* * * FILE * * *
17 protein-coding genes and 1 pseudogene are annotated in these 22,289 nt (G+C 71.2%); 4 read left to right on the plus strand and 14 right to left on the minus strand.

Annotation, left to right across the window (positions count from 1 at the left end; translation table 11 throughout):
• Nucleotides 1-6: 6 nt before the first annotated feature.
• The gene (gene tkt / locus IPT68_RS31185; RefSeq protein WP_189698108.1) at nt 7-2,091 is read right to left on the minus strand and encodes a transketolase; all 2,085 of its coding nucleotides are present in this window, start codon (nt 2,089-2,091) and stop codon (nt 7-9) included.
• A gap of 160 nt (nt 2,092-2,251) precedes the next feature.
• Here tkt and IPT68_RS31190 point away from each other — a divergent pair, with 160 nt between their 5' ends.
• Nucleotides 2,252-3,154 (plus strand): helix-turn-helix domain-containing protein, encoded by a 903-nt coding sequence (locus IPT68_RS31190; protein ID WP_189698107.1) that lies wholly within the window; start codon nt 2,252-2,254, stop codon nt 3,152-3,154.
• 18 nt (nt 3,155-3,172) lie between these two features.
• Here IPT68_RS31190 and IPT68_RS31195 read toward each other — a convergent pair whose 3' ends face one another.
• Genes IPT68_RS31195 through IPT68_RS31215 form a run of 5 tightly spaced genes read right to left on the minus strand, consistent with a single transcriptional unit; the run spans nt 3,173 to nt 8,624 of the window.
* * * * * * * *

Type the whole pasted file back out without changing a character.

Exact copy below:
17 protein-coding genes and 1 pseudogene are annotated in these 22,289 nt (G+C 71.2%); 4 read left to right on the plus strand and 14 right to left on the minus strand.

Annotation, left to right across the window (positions count from 1 at the left end; translation table 11 throughout):
• Nucleotides 1-6: 6 nt before the first annotated feature.
• The gene (gene tkt / locus IPT68_RS31185; RefSeq protein WP_189698108.1) at nt 7-2,091 is read right to left on the minus strand and encodes a transketolase; all 2,085 of its coding nucleotides are present in this window, start codon (nt 2,089-2,091) and stop codon (nt 7-9) included.
• A gap of 160 nt (nt 2,092-2,251) precedes the next feature.
• Here tkt and IPT68_RS31190 point away from each other — a divergent pair, with 160 nt between their 5' ends.
• Nucleotides 2,252-3,154 (plus strand): helix-turn-helix domain-containing protein, encoded by a 903-nt coding sequence (locus IPT68_RS31190; protein ID WP_189698107.1) that lies wholly within the window; start codon nt 2,252-2,254, stop codon nt 3,152-3,154.
• 18 nt (nt 3,155-3,172) lie between these two features.
• Here IPT68_RS31190 and IPT68_RS31195 read toward each other — a convergent pair whose 3' ends face one another.
• Genes IPT68_RS31195 through IPT68_RS31215 form a run of 5 tightly spaced genes read right to left on the minus strand, consistent with a single transcriptional unit; the run spans nt 3,173 to nt 8,624 of the window.